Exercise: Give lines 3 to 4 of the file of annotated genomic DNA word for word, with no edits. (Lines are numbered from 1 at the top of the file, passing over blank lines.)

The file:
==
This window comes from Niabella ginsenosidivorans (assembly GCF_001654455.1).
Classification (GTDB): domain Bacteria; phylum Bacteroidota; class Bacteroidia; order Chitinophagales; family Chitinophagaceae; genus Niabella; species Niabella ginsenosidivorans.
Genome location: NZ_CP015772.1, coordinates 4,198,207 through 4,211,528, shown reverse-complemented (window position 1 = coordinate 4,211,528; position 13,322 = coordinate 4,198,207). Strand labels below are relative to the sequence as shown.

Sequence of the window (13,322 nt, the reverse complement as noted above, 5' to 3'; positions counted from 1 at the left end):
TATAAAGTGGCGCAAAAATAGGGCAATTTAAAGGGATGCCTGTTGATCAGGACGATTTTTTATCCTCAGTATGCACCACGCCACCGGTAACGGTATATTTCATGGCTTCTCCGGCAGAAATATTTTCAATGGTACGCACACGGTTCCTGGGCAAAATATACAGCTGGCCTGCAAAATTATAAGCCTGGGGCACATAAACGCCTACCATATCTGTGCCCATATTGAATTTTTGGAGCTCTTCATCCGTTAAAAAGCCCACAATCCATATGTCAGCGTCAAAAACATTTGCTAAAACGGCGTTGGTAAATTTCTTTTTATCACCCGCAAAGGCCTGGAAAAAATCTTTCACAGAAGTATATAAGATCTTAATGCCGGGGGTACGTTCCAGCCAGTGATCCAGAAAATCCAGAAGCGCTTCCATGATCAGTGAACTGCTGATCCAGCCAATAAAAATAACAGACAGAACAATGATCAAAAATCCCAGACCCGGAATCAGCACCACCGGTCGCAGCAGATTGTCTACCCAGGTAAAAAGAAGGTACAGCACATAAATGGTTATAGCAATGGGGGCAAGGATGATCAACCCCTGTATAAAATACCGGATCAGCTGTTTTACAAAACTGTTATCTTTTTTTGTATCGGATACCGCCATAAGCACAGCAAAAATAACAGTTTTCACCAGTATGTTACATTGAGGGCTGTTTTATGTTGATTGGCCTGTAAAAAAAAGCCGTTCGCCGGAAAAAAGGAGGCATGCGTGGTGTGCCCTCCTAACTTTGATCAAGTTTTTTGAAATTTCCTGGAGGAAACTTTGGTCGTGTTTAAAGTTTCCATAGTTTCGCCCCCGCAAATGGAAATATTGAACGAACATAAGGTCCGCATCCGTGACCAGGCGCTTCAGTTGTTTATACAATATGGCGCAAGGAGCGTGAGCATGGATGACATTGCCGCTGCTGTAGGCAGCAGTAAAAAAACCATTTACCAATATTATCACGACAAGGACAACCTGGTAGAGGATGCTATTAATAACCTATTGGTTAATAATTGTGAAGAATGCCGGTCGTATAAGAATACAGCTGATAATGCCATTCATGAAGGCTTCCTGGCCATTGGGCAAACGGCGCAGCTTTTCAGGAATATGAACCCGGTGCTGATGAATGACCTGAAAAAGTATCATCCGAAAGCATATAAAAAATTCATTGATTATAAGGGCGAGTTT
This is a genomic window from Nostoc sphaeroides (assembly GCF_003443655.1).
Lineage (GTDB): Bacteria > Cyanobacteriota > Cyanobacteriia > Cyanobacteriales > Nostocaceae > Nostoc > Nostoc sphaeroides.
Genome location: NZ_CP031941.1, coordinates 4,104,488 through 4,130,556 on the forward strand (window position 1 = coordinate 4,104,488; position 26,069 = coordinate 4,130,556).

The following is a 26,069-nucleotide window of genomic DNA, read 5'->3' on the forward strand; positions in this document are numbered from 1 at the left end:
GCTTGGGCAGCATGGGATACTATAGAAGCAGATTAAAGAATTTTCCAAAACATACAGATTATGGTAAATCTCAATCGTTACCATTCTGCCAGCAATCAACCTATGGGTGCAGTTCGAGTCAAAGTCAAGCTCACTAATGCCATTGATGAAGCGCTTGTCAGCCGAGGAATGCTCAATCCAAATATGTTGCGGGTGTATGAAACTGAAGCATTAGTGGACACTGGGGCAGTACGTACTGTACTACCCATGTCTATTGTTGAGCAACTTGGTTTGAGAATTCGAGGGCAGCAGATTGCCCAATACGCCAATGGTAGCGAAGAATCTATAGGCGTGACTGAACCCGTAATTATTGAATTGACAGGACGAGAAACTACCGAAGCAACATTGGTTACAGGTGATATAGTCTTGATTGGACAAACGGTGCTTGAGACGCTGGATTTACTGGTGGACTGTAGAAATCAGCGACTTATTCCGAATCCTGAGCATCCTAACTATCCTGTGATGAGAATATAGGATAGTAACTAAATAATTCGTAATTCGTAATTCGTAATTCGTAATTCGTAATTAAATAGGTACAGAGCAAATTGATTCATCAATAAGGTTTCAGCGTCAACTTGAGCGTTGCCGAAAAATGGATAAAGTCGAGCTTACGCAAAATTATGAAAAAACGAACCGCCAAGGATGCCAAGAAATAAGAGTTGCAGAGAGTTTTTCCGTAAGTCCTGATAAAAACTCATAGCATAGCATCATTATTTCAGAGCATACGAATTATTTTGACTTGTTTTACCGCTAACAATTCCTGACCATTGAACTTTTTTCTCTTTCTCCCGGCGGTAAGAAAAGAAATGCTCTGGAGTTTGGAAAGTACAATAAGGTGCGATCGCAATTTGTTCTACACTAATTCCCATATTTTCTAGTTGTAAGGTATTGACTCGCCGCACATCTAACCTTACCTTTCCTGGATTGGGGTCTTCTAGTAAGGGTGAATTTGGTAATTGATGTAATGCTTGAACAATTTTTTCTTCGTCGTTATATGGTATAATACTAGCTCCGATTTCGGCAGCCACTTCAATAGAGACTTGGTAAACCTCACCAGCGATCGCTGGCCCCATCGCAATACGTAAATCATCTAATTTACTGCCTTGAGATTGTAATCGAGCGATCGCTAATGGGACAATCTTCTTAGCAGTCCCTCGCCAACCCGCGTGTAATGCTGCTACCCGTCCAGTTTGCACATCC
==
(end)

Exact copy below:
Genome location: NZ_CP015772.1, coordinates 4,198,207 through 4,211,528, shown reverse-complemented (window position 1 = coordinate 4,211,528; position 13,322 = coordinate 4,198,207). Strand labels below are relative to the sequence as shown.

Sequence of the window (13,322 nt, the reverse complement as noted above, 5' to 3'; positions counted from 1 at the left end):